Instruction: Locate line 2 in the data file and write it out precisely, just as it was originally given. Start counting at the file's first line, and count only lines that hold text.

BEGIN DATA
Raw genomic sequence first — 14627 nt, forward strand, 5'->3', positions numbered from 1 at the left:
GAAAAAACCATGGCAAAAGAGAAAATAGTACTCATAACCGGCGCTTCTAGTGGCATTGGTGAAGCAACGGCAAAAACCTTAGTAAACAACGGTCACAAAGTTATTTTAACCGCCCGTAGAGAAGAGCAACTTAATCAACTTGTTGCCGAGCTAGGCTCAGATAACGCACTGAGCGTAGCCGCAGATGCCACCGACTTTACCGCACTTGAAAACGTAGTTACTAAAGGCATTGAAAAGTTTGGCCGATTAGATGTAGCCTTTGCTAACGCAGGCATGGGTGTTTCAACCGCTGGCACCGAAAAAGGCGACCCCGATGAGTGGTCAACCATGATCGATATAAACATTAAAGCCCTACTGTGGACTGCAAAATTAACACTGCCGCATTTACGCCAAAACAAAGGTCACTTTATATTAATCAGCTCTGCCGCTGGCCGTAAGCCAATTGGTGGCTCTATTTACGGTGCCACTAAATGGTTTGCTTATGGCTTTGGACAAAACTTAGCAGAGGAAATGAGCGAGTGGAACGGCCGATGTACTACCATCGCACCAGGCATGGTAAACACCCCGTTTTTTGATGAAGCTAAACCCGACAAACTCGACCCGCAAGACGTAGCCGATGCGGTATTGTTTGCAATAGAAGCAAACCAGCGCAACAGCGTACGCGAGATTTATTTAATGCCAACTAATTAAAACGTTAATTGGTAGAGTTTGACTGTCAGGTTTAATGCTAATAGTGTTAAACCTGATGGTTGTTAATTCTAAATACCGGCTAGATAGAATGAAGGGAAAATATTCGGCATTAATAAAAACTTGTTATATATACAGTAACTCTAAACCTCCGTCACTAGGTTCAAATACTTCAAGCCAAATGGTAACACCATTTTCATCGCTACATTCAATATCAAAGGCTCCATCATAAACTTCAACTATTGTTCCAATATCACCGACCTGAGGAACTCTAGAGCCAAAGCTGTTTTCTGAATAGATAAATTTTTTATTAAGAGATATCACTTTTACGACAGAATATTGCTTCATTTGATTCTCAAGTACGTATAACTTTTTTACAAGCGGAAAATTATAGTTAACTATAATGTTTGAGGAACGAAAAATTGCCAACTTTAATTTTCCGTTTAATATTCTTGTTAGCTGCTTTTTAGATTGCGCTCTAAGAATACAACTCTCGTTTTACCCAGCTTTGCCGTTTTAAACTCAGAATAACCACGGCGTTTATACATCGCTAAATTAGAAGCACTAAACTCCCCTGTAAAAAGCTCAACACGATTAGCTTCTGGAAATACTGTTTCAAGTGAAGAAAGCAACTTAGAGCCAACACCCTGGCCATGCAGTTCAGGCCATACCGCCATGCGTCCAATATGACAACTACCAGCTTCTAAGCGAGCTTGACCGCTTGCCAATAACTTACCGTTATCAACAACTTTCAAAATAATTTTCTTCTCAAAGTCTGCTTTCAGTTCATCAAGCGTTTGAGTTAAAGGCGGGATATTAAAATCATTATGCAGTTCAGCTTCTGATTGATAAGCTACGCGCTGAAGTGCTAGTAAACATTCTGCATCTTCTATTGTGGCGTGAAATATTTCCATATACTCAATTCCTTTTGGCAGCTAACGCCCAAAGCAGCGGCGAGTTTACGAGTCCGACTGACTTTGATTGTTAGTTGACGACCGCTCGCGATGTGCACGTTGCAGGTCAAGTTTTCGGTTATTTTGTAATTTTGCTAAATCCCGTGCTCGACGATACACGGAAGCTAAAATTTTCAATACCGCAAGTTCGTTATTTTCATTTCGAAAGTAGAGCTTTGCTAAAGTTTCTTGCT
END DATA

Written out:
GAAAAAACCATGGCAAAAGAGAAAATAGTACTCATAACCGGCGCTTCTAGTGGCATTGGTGAAGCAACGGCAAAAACCTTAGTAAACAACGGTCACAAAGTTATTTTAACCGCCCGTAGAGAAGAGCAACTTAATCAACTTGTTGCCGAGCTAGGCTCAGATAACGCACTGAGCGTAGCCGCAGATGCCACCGACTTTACCGCACTTGAAAACGTAGTTACTAAAGGCATTGAAAAGTTTGGCCGATTAGATGTAGCCTTTGCTAACGCAGGCATGGGTGTTTCAACCGCTGGCACCGAAAAAGGCGACCCCGATGAGTGGTCAACCATGATCGATATAAACATTAAAGCCCTACTGTGGACTGCAAAATTAACACTGCCGCATTTACGCCAAAACAAAGGTCACTTTATATTAATCAGCTCTGCCGCTGGCCGTAAGCCAATTGGTGGCTCTATTTACGGTGCCACTAAATGGTTTGCTTATGGCTTTGGACAAAACTTAGCAGAGGAAATGAGCGAGTGGAACGGCCGATGTACTACCATCGCACCAGGCATGGTAAACACCCCGTTTTTTGATGAAGCTAAACCCGACAAACTCGACCCGCAAGACGTAGCCGATGCGGTATTGTTTGCAATAGAAGCAAACCAGCGCAACAGCGTACGCGAGATTTATTTAATGCCAACTAATTAAAACGTTAATTGGTAGAGTTTGACTGTCAGGTTTAATGCTAATAGTGTTAAACCTGATGGTTGTTAATTCTAAATACCGGCTAGATAGAATGAAGGGAAAATATTCGGCATTAATAAAAACTTGTTATATATACAGTAACTCTAAACCTCCGTCACTAGGTTCAAATACTTCAAGCCAAATGGTAACACCATTTTCATCGCTACATTCAATATCAAAGGCTCCATCATAAACTTCAACTATTGTTCCAATATCACCGACCTGAGGAACTCTAGAGCCAAAGCTGTTTTCTGAATAGATAAATTTTTTATTAAGAGATATCACTTTTACGACAGAATATTGCTTCATTTGATTCTCAAGTACGTATAACTTTTTTACAAGCGGAAAATTATAGTTAACTATAATGTTTGAGGAACGAAAAATTGCCAACTTTAATTTTCCGTTTAATATTCTTGTTAGCTGCTTTTTAGATTGCGCTCTAAGAATACAACTCTCGTTTTACCCAGCTTTGCCGTTTTAAACTCAGAATAACCACGGCGTTTATACATCGCTAAATTAGAAGCACTAAACTCCCCTGTAAAAAGCTCAACACGATTAGCTTCTGGAAATACTGTTTCAAGTGAAGAAAGCAACTTAGAGCCAACACCCTGGCCATGCAGTTCAGGCCATACCGCCATGCGTCCAATATGACAACTACCAGCTTCTAAGCGAGCTTGACCGCTTGCCAATAACTTACCGTTATCAACAACTTTCAAAATAATTTTCTTCTCAAAGTCTGCTTTCAGTTCATCAAGCGTTTGAGTTAAAGGCGGGATATTAAAATCATTATGCAGTTCAGCTTCTGATTGATAAGCTACGCGCTGAAGTGCTAGTAAACATTCTGCATCTTCTATTGTGGCGTGAAATATTTCCATATACTCAATTCCTTTTGGCAGCTAACGCCCAAAGCAGCGGCGAGTTTACGAGTCCGACTGACTTTGATTGTTAGTTGACGACCGCTCGCGATGTGCACGTTGCAGGTCAAGTTTTCGGTTATTTTGTAATTTTGCTAAATCCCGTGCTCGACGATACACGGAAGCTAAAATTTTCAATACCGCAAGTTCGTTATTTTCATTTCGAAAGTAGAGCTTTGCTAAAGTTTCTTGCT